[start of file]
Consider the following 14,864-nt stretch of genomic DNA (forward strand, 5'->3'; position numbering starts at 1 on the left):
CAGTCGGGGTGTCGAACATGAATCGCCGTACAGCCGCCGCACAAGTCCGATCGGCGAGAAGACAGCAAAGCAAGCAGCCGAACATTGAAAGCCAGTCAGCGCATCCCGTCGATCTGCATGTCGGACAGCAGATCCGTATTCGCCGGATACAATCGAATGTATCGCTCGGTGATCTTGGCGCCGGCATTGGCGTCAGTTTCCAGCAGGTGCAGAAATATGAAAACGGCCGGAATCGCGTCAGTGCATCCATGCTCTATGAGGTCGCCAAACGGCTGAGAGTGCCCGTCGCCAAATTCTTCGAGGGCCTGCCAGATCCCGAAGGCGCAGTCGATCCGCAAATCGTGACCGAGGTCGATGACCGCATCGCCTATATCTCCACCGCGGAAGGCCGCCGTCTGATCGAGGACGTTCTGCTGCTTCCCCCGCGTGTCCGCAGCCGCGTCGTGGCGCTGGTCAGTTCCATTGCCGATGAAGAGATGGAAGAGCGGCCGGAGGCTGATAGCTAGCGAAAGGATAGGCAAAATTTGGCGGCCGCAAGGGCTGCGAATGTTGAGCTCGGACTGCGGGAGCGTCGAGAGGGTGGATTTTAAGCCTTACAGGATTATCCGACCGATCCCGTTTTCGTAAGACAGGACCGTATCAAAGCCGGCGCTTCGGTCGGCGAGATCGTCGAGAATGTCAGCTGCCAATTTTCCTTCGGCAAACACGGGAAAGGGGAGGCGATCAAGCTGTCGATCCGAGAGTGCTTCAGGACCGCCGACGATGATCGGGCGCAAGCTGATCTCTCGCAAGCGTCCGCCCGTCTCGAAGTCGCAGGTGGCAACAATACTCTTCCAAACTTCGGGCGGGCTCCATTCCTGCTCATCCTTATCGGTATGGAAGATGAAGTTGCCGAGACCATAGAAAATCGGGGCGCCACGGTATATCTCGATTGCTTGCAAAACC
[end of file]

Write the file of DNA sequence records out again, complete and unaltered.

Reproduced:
Consider the following 14,864-nt stretch of genomic DNA (forward strand, 5'->3'; position numbering starts at 1 on the left):
CAGTCGGGGTGTCGAACATGAATCGCCGTACAGCCGCCGCACAAGTCCGATCGGCGAGAAGACAGCAAAGCAAGCAGCCGAACATTGAAAGCCAGTCAGCGCATCCCGTCGATCTGCATGTCGGACAGCAGATCCGTATTCGCCGGATACAATCGAATGTATCGCTCGGTGATCTTGGCGCCGGCATTGGCGTCAGTTTCCAGCAGGTGCAGAAATATGAAAACGGCCGGAATCGCGTCAGTGCATCCATGCTCTATGAGGTCGCCAAACGGCTGAGAGTGCCCGTCGCCAAATTCTTCGAGGGCCTGCCAGATCCCGAAGGCGCAGTCGATCCGCAAATCGTGACCGAGGTCGATGACCGCATCGCCTATATCTCCACCGCGGAAGGCCGCCGTCTGATCGAGGACGTTCTGCTGCTTCCCCCGCGTGTCCGCAGCCGCGTCGTGGCGCTGGTCAGTTCCATTGCCGATGAAGAGATGGAAGAGCGGCCGGAGGCTGATAGCTAGCGAAAGGATAGGCAAAATTTGGCGGCCGCAAGGGCTGCGAATGTTGAGCTCGGACTGCGGGAGCGTCGAGAGGGTGGATTTTAAGCCTTACAGGATTATCCGACCGATCCCGTTTTCGTAAGACAGGACCGTATCAAAGCCGGCGCTTCGGTCGGCGAGATCGTCGAGAATGTCAGCTGCCAATTTTCCTTCGGCAAACACGGGAAAGGGGAGGCGATCAAGCTGTCGATCCGAGAGTGCTTCAGGACCGCCGACGATGATCGGGCGCAAGCTGATCTCTCGCAAGCGTCCGCCCGTCTCGAAGTCGCAGGTGGCAACAATACTCTTCCAAACTTCGGGCGGGCTCCATTCCTGCTCATCCTTATCGGTATGGAAGATGAAGTTGCCGAGACCATAGAAAATCGGGGCGCCACGGTATATCTCGATTGCTTGCAAAACC